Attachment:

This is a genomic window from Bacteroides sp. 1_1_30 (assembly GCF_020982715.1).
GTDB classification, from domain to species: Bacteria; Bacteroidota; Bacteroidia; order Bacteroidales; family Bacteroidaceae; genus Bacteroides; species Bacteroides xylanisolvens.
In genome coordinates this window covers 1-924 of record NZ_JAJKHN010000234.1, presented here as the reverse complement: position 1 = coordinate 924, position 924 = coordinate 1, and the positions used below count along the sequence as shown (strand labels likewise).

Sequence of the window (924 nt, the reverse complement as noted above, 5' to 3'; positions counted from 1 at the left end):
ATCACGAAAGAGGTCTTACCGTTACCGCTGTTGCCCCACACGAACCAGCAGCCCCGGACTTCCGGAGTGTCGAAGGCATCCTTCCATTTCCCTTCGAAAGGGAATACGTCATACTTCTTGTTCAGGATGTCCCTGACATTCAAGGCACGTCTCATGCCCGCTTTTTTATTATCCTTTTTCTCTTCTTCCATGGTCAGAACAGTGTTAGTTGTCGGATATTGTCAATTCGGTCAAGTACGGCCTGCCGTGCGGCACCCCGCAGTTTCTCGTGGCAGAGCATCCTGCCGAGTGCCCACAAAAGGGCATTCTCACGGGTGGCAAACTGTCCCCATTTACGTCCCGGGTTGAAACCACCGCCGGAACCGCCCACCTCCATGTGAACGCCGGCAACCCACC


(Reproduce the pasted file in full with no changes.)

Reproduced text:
This is a genomic window from Bacteroides sp. 1_1_30 (assembly GCF_020982715.1).
GTDB classification, from domain to species: Bacteria; Bacteroidota; Bacteroidia; order Bacteroidales; family Bacteroidaceae; genus Bacteroides; species Bacteroides xylanisolvens.
In genome coordinates this window covers 1-924 of record NZ_JAJKHN010000234.1, presented here as the reverse complement: position 1 = coordinate 924, position 924 = coordinate 1, and the positions used below count along the sequence as shown (strand labels likewise).

Sequence of the window (924 nt, the reverse complement as noted above, 5' to 3'; positions counted from 1 at the left end):
ATCACGAAAGAGGTCTTACCGTTACCGCTGTTGCCCCACACGAACCAGCAGCCCCGGACTTCCGGAGTGTCGAAGGCATCCTTCCATTTCCCTTCGAAAGGGAATACGTCATACTTCTTGTTCAGGATGTCCCTGACATTCAAGGCACGTCTCATGCCCGCTTTTTTATTATCCTTTTTCTCTTCTTCCATGGTCAGAACAGTGTTAGTTGTCGGATATTGTCAATTCGGTCAAGTACGGCCTGCCGTGCGGCACCCCGCAGTTTCTCGTGGCAGAGCATCCTGCCGAGTGCCCACAAAAGGGCATTCTCACGGGTGGCAAACTGTCCCCATTTACGTCCCGGGTTGAAACCACCGCCGGAACCGCCCACCTCCATGTGAACGCCGGCAACCCACC